Hewlett-Packard seals £6.2bn deal to buy Britain's Autonomy

 

Hewlett-Packard (HP) has agreed to buy Autonomy, Britain's largest software company, for £6.2bn as part of a fundamental shift away from the personal computer manufacturing business for which it is most famous.

The US giant announced the takeover last night, along with another set of disappointing results and a decision to spin off or sell its PC business. The spin-off would be the most dramatic event in the sector since IBM sold its personal computer business to Lenovo of China in 2004.

For Autonomy, which makes compliance software to help companies to track emails and phone calls, a takeover is the culmination of months of negotiations. Earlier this year, it was rumoured to have attracted bid interest from a number of global software firms, including Oracle and Microsoft.

The company, which has joint headquarters in Cambridge and San Francisco, was set up in 1996 by Mike Lynch using technology that emerged from his research at Cambridge University. Mr Lynch is still chief executive and will continue to run the company under HP's ownership.

Despite growing to become the largest technology business in the UK, few consumers have ever heard of the company. In an attempt to raise its profile, the group announced the shirt sponsorship of Tottenham Hotspur Football Club last year and the Mercedes GP Formula One team in May.

The two sides agreed a takeover price of £25.50 per Autonomy share, a premium of 64 per cent over its closing price yesterday. "This is a momentous day in Autonomy's history," Mr Lynch said. "HP provides Autonomy with the platform to bring our world-leading technology and innovation to a truly global stage, making the shift to a future age of the information economy a reality."

HP is the largest manufacturer of personal computers in the world, but a combination of weak business and consumer spending and competition from new tablet computers such as the Apple iPad has contributed to sliding sales. Revenues in its "personal systems group" fell 5 per cent in the second quarter, and sales direct to consumers were down 23 per cent. Headline figures for the third quarter and a gloomy outlook for the fourth, released ahead of schedule last night, suggested there has been little improvement.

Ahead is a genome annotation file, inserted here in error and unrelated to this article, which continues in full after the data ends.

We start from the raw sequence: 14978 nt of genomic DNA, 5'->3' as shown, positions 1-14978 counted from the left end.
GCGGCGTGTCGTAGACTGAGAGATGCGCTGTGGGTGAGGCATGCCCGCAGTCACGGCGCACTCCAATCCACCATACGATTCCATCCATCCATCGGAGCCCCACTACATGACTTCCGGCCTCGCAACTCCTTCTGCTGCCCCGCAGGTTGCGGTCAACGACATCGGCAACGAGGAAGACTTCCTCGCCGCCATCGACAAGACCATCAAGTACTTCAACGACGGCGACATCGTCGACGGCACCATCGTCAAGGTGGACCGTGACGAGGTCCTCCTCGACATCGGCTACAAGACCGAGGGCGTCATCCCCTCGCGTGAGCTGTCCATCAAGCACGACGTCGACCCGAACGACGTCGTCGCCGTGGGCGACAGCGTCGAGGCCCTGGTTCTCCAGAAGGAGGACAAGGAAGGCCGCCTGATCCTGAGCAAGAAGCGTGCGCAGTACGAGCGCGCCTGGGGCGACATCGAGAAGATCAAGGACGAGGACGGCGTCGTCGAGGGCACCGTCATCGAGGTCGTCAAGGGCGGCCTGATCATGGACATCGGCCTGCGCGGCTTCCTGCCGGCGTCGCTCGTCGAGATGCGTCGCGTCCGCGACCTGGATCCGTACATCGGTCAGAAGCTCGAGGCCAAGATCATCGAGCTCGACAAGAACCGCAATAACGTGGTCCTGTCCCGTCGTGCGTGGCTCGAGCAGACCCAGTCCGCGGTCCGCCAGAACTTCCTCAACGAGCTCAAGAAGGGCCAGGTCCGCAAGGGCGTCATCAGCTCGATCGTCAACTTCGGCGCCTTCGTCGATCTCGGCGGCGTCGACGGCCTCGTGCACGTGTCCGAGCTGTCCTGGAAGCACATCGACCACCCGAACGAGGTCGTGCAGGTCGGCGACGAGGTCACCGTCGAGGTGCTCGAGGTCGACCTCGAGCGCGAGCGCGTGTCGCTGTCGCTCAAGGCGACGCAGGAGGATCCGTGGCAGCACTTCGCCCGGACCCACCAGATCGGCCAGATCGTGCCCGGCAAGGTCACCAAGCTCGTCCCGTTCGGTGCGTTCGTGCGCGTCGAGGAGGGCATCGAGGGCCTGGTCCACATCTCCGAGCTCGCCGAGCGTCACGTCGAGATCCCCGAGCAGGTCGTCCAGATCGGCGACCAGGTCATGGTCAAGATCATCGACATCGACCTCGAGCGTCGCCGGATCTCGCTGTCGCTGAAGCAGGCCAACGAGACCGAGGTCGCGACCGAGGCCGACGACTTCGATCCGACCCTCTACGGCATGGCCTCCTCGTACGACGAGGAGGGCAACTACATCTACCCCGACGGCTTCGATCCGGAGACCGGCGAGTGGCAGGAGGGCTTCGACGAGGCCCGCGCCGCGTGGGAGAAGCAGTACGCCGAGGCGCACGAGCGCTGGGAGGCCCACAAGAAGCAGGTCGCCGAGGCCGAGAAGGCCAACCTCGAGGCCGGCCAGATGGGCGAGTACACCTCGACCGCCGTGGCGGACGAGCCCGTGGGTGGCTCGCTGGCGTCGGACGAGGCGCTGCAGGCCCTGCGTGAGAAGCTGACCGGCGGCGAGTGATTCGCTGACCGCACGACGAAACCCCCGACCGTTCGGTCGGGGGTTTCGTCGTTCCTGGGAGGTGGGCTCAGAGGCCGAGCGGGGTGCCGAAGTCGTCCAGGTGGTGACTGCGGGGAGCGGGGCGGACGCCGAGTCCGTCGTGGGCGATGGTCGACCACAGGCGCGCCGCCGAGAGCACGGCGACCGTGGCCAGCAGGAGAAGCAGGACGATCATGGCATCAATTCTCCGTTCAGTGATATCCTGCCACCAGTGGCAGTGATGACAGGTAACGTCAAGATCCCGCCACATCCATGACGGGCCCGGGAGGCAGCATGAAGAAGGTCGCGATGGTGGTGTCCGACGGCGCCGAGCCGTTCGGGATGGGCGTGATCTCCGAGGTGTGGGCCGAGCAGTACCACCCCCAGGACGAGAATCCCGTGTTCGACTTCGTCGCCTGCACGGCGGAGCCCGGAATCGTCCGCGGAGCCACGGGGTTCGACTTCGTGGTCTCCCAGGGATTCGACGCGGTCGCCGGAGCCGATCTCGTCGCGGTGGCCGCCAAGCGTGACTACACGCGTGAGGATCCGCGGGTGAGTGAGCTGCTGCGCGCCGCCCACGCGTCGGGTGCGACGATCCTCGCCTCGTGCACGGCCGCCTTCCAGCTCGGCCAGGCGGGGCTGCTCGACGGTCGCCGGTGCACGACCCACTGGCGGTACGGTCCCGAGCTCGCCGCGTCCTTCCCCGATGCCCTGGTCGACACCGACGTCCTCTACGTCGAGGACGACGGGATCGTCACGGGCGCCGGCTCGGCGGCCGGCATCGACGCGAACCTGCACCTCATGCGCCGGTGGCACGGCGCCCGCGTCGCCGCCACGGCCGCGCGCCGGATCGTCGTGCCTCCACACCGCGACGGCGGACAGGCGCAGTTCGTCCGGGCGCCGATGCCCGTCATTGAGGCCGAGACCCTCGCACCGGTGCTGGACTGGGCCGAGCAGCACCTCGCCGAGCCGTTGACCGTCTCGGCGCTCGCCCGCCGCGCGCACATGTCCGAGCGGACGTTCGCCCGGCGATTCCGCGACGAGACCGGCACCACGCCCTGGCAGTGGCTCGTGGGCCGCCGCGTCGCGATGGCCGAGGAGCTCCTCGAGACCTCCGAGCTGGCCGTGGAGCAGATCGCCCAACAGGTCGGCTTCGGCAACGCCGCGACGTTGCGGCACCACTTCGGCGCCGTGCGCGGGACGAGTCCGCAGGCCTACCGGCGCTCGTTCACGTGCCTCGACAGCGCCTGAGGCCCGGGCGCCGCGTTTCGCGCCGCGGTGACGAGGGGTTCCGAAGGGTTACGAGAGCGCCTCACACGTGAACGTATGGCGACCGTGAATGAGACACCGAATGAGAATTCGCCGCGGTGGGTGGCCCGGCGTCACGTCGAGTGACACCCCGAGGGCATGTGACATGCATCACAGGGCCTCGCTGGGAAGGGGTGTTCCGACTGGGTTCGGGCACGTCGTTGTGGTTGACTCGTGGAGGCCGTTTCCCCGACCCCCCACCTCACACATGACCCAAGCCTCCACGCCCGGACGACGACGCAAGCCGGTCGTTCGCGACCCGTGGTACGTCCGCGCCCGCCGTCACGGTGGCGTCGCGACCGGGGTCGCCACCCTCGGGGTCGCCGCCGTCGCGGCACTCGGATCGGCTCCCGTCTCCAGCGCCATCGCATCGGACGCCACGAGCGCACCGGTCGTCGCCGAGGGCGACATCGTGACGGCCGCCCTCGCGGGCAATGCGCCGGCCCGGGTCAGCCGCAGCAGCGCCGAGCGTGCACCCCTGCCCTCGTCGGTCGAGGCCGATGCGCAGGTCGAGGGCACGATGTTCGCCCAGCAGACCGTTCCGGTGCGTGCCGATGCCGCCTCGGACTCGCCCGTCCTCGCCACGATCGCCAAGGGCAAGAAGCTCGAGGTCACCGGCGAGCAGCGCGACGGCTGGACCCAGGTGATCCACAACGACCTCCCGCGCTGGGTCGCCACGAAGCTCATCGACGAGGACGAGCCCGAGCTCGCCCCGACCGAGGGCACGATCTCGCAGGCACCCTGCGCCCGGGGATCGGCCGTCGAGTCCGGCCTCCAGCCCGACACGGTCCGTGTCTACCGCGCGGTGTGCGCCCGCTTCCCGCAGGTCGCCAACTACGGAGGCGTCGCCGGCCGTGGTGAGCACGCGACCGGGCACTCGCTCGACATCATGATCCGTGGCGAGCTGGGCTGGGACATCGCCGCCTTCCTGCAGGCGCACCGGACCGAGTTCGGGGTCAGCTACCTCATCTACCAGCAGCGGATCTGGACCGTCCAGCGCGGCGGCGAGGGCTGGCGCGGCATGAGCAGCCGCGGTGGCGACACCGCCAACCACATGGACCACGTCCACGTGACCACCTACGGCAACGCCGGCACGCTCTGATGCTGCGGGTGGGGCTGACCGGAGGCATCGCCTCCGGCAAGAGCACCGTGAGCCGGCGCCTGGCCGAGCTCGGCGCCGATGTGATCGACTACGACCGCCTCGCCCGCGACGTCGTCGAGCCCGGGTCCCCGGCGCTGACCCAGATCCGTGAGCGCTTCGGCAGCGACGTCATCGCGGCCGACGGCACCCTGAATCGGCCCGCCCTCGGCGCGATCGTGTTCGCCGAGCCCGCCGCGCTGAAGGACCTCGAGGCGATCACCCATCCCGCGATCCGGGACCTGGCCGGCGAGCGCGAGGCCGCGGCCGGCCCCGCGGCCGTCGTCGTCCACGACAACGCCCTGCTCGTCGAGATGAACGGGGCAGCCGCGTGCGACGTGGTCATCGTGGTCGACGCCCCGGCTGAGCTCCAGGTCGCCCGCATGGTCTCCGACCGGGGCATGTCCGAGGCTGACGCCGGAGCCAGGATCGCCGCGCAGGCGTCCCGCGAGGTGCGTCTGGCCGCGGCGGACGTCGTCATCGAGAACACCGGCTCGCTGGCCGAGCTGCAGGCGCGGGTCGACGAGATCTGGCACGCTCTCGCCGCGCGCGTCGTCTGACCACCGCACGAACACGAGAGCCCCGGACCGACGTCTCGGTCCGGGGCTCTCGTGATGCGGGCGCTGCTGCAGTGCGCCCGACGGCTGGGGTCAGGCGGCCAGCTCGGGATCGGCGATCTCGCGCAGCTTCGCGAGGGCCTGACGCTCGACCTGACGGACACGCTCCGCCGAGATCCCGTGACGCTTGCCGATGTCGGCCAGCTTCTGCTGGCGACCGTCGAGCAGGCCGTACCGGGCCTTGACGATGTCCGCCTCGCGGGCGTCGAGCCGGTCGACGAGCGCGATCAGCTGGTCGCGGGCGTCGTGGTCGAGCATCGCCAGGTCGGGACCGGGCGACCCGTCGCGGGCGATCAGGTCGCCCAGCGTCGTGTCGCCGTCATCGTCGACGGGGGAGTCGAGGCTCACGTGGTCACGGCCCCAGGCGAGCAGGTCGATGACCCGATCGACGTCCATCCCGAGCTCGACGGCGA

The appointment of Léo Apotheker, previously chief executive of the German software maker SAP, to run HP last year was seen as a move to shift the focus of the company towards software and services and away from its traditional hardware businesses. HP will still make servers and other large-scale hardware for corporate clients, but is increasingly trying to bundle these together with software and consulting.

It is clear Mr Apotheker is moving more quickly and radically than expected. The spin-off or sale of the PC business includes computers for businesses as well as for consumers, and the company said last night that it was also discontinuing its TouchPad tablet computer line and smartphones based on the WebOS operating system. HP acquired WebOS when it bought Palm, the hand-held device manufacturer, for $1.2bn just 16 months ago.

"Today is all about driving shareholder value," Mr Apotheker said on a conference call to explain the strategic turnabouts. "We are focusing on what needs to be fixed."

PROMOTED VIDEO
Arts and Entertainment
musicBand's first new record for 20 years has some tough acts to follow
News
peopleAt least it's for a worthwhile cause
Voices
A new app has been launched that enables people to have a cuddle from a stranger
voicesMaybe the new app will make it more normal to reach out to strangers
News